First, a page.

Cedar Rapids will Unveil a New Climate Action Plan


Via Flickr

Josie Taylor | September 20, 2021

The city of Cedar Rapids is hosting an event Tuesday to unveil a community climate action plan. City staff, Community Climate Advisory Committee members and community organizations who are seen as leaders in sustainability will attend the event, according to the city. 

The plan, which will be unveiled at Cedar Rapids Public Library, aims to lead the city toward reducing carbon emissions. They will begin transitioning to mostly or entirely renewable energy by 2050, and the city hopes this will better the health of the residences as well. 

The Community Climate Advisory Committee and city staff worked with Cedar Rapids to center equity in drafting the plan. They did this through its survey outreach and in-person meetings to address and understand how climate change disproportionately burdens some residents based on their socioeconomic status, access to transportation and language barriers.

The plan will set strategies such as funding, partnerships and programs in order to reach long-term climate goals. 

The council will consider approving the draft plan and making it final at its Sept. 28 meeting.

Climate Change is a Human Rights Issue, UN Rights Chief Warns.


Via Flickr

Josie Taylor | September 16, 2021

UN rights chief Michelle Bachelet warned the UN of what she called the biggest challenge to human rights- climate change. She said on Monday climate change, pollution, and nature loss are severely affecting human rights, while countries across the globe fail to take the necessary action. 

“As these environmental threats intensify, they will constitute the single greatest challenge to human rights of our era,” Bachelet said at the 48th session of the UN Human Rights Council in Geneva.

The UN has many goals they hope to reach by 2030. These goals include ending poverty, ending hunger, access to clean water worldwide and more. All of these issues are directly impacted by climate change. 

Bachelet said that climate change is putting people in extremely vulnerable situations, and it is “murdering” people. Not only are people dying directly from climate disasters, they are hungry from droughts and homeless from fires. All of these should be considered human rights violations, according to Bachelet.

Bill in Congress has Four Important Climate Aspects


Via Flickr

Josie Taylor | September 13, 2021

The U.S. House Natural Resources Committee approved its first piece of Democrats’ sweeping $3.5 trillion spending blueprint on a party-line 24-13 vote last week. Among the highest priorities for President Joe Biden in the plan was addressing climate change.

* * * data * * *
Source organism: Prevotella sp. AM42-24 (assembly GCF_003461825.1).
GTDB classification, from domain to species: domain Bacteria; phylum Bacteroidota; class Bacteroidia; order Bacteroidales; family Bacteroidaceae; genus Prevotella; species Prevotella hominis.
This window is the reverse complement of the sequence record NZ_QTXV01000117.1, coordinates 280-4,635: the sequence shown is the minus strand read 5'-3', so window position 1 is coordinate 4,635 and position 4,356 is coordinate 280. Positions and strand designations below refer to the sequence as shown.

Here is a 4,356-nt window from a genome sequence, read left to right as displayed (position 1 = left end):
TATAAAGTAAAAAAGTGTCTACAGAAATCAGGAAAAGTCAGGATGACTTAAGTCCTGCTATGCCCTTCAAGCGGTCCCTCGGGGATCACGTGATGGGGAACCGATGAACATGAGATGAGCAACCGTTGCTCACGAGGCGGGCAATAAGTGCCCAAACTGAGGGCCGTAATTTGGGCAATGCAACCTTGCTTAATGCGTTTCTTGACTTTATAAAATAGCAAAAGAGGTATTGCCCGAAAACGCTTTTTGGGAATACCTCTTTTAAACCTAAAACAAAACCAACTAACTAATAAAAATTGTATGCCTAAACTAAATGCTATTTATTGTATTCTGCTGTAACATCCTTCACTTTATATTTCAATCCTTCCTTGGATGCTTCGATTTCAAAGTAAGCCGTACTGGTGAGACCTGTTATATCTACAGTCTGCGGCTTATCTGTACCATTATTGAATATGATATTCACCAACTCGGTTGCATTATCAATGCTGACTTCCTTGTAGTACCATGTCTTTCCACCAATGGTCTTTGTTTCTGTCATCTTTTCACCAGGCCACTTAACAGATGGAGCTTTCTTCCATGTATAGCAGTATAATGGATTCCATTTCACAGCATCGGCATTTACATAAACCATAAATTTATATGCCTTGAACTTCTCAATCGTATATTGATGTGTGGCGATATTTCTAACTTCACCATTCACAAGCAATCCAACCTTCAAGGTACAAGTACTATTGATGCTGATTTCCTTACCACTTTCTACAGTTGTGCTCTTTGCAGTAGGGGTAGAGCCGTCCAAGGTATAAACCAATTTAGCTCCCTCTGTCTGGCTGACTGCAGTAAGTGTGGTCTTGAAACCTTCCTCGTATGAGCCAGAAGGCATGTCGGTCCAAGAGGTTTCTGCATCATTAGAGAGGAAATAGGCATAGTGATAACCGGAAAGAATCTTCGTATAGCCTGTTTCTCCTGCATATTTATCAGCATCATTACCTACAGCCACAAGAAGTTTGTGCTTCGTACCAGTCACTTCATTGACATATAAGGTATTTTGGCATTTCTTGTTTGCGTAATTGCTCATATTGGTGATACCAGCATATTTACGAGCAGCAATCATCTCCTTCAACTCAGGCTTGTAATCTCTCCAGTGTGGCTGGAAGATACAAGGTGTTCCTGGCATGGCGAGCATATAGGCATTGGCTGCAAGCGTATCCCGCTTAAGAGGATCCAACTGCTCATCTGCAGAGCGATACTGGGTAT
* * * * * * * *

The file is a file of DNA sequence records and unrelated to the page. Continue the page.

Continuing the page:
The climate items are key for progressives in the House, dozens of whom have pledged not to support the $1.2 trillion bipartisan infrastructure bill unless a more robust climate bill also passes. 

One of the massive climate bills is the Natural Resources bill. This would make changes to oil and gas that climate activists have been advocating for. For example, this would raise rates on oil and gas developers operating on public lands and waters. 

The bill would also direct the Interior Department to hold lease sales for offshore windmills in U.S. territories.

$9.5 trillion would be used for Great Lakes restoration and coastal resilience. The projects would aim to increase protection from sea-level rise, flooding and storms, while also adding carbon sinks like seagrass.

The last climate aspect of the bill would be putting $3.5 billion towards climate jobs programs. Of this money, $3 billion would be for the creation of a Civilian Climate Corps and $500 million for a program focused only on tribal lands.

US House Looks to Include $1 Billion for Biofuels in Budget


Via Flickr

Josie Taylor | September 9, 2021

The U.S. House will include $1 billion in biofuels funding in its initial draft of the budget bill, according to U.S. Rep. Cindy Axne.

The proposed funding is part of a $3.5 trillion bill currently working through The House. If passed, $1 billion would go to the U.S. Department of Agriculture to be used as grants to expand and upgrade biofuel infrastructure and to increase the usage of higher ethanol and diesel blends.

“To fight climate change, we can’t just keep arguing over what one policy is best to cut emissions. We need to use every tool in our toolbelt — both renewables and electric — to meet the challenge we’re facing,” Axne said. 

President Joe Biden has set an agenda centered primarily around electric vehicles, including a goal that half of all new cars in 2030 be electric. Iowa’s representatives have pushed back against those goals, arguing that biofuels are a near-term solution for cleaner energy. Iowa is the nation’s top producer of ethanol.